Police keep watch on Kagiso after raids, protests

Police presence remained heavy on Thursday evening, as demonstrators slowly returned to their homes, after a day of raids and a manhunt a for illegal miners also referred to as Zama Zamas.

FILE: Bushes and the surroundings of the mining dumps set alight by protestors, were still burning on Thursday evening. Picture: GUILLEM SARTORIO/AFP

JOHANNESBURG - Calm has returned to parts of Kagiso on the West Rand of Gauteng, following a day of violent protest. Enraged community members have been demonstrating illegal mining and crime in the area.

Police presence remained heavy on Thursday evening, as demonstrators slowly returned to their homes, after a day of raids, and a manhunt for illegal miners also referred to as Zama Zamas.

The march started just before dawn and several suspected zama zamas are believed to have been handed over to police by residents. As the sun set, the crowd started getting smaller, however police officers could still be seen with several cars parked close to Soul City Informal Settlement.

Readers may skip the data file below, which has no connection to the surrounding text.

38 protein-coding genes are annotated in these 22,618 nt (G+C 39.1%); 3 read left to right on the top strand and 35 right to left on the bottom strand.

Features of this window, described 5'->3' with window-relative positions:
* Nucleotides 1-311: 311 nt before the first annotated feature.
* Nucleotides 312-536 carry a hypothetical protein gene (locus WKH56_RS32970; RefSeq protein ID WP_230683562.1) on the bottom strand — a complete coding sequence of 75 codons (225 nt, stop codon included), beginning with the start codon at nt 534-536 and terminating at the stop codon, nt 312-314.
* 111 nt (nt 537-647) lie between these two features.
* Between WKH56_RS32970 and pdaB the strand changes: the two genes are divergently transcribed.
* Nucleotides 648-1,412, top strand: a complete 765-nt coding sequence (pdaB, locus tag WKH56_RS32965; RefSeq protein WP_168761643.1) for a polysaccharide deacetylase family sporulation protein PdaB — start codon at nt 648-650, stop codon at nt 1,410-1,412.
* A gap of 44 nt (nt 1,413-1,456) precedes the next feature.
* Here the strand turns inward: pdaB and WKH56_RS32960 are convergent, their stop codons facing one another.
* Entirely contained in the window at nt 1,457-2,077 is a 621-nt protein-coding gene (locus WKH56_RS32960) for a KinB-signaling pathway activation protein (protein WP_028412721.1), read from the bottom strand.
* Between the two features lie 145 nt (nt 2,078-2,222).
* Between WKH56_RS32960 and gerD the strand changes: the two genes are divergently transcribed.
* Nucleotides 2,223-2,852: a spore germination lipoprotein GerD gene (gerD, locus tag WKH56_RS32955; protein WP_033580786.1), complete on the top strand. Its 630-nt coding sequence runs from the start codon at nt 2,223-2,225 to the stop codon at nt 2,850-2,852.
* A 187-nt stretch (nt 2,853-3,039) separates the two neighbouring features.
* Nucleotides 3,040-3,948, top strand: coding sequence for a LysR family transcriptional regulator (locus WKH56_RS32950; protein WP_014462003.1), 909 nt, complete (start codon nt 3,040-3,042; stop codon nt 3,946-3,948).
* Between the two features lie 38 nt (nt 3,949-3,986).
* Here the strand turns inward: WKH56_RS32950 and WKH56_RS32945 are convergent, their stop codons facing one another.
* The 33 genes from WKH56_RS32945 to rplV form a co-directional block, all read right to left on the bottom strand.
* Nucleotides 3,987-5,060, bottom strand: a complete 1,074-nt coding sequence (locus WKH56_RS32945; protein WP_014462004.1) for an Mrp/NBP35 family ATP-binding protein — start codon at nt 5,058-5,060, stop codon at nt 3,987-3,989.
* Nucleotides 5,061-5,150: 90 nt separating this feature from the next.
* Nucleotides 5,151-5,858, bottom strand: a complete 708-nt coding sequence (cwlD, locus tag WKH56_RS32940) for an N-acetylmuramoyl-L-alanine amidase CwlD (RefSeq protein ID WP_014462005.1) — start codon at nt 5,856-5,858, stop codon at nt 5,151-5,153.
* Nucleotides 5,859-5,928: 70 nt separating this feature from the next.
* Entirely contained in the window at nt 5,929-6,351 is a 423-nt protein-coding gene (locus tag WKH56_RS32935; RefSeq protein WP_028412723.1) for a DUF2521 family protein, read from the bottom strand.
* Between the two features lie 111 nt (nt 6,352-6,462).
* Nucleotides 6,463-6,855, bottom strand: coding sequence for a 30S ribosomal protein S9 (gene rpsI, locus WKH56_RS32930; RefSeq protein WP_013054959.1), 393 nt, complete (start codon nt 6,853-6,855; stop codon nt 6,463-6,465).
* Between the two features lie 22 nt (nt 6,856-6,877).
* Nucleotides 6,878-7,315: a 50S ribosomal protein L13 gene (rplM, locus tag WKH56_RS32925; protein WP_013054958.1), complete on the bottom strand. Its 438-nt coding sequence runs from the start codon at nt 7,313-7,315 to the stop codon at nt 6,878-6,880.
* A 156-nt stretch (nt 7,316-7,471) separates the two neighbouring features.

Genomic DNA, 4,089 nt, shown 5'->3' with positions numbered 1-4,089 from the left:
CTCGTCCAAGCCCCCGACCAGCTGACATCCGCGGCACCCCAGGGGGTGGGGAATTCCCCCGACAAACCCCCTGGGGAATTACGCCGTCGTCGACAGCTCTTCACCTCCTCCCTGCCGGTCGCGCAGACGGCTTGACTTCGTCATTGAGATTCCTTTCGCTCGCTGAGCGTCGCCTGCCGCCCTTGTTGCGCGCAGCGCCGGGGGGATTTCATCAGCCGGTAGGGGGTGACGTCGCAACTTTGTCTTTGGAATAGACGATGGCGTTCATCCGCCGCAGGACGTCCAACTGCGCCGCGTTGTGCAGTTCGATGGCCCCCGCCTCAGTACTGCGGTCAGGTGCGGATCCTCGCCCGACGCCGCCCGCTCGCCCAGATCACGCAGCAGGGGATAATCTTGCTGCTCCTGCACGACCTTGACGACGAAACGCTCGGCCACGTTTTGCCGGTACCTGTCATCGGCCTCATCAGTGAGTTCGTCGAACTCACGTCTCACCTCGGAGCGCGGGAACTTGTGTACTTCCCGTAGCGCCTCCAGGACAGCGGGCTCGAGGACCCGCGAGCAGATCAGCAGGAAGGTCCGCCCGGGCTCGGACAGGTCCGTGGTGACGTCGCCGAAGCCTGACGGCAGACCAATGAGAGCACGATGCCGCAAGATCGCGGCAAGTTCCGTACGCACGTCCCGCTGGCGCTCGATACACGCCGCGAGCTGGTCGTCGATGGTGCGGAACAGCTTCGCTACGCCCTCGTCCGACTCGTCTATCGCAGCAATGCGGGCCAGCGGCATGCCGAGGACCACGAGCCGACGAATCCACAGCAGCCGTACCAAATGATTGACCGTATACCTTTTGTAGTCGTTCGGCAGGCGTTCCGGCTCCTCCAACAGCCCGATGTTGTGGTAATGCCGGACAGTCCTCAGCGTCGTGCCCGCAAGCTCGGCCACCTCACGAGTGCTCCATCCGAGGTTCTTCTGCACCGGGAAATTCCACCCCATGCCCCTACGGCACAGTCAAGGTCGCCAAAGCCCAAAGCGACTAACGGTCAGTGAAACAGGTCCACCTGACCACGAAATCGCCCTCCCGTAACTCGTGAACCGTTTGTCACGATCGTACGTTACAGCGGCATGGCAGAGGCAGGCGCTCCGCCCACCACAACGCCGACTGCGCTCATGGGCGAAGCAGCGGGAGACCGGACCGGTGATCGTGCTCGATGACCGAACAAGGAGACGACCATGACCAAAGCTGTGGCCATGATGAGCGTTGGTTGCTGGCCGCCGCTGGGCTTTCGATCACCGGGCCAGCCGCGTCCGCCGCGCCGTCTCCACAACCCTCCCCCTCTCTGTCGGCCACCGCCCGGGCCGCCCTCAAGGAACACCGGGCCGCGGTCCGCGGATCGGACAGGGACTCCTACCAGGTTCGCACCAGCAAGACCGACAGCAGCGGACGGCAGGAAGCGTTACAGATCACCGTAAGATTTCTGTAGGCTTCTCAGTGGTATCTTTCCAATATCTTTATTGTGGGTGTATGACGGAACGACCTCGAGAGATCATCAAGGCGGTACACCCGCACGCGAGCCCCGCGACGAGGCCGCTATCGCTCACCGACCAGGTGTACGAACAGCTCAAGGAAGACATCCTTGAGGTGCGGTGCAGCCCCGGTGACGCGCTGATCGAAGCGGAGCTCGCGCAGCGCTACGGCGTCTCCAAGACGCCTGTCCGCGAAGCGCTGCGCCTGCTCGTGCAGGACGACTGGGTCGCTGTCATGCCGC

A number of roads have been cleared of the stones and burnt tyres however. Motorists have also been experiencing some obstruction, especially when making their way to Nqobile, Soul City, and Extension 8.

Bushes and the surroundings of the mining dumps set alight by protestors, were still burning on Thursday evening.

The community has complained that police are not taking the issue of crime and Zama Zamas seriously. Some say the fact that police are protecting illegal miners, is the reason that they have taken the matters into their own hands.

Some homes were raided as the demonstrating residents searched for illegal miners. It remains unclear whether the Kagiso shutdown will continue on Friday.